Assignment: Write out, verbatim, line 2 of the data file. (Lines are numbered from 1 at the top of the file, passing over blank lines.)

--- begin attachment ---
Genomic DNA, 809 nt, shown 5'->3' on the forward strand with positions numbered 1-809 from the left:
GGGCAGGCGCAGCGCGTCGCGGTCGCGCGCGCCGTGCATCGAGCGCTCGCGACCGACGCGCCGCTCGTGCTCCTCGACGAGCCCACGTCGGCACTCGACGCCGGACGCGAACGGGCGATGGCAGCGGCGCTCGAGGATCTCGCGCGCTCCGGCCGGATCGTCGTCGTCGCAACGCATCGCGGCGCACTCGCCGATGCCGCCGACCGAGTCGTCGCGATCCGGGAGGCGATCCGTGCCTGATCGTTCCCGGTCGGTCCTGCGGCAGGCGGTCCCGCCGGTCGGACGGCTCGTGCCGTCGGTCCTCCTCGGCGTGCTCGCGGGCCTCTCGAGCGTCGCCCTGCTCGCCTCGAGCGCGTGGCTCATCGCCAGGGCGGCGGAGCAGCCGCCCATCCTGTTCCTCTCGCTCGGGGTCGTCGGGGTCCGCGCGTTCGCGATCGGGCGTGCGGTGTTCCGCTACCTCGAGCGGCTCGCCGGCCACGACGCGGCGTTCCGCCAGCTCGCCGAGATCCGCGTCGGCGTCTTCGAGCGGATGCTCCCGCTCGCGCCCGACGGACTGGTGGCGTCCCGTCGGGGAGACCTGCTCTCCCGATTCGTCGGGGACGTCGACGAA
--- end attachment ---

GGGCAGGCGCAGCGCGTCGCGGTCGCGCGCGCCGTGCATCGAGCGCTCGCGACCGACGCGCCGCTCGTGCTCCTCGACGAGCCCACGTCGGCACTCGACGCCGGACGCGAACGGGCGATGGCAGCGGCGCTCGAGGATCTCGCGCGCTCCGGCCGGATCGTCGTCGTCGCAACGCATCGCGGCGCACTCGCCGATGCCGCCGACCGAGTCGTCGCGATCCGGGAGGCGATCCGTGCCTGATCGTTCCCGGTCGGTCCTGCGGCAGGCGGTCCCGCCGGTCGGACGGCTCGTGCCGTCGGTCCTCCTCGGCGTGCTCGCGGGCCTCTCGAGCGTCGCCCTGCTCGCCTCGAGCGCGTGGCTCATCGCCAGGGCGGCGGAGCAGCCGCCCATCCTGTTCCTCTCGCTCGGGGTCGTCGGGGTCCGCGCGTTCGCGATCGGGCGTGCGGTGTTCCGCTACCTCGAGCGGCTCGCCGGCCACGACGCGGCGTTCCGCCAGCTCGCCGAGATCCGCGTCGGCGTCTTCGAGCGGATGCTCCCGCTCGCGCCCGACGGACTGGTGGCGTCCCGTCGGGGAGACCTGCTCTCCCGATTCGTCGGGGACGTCGACGAA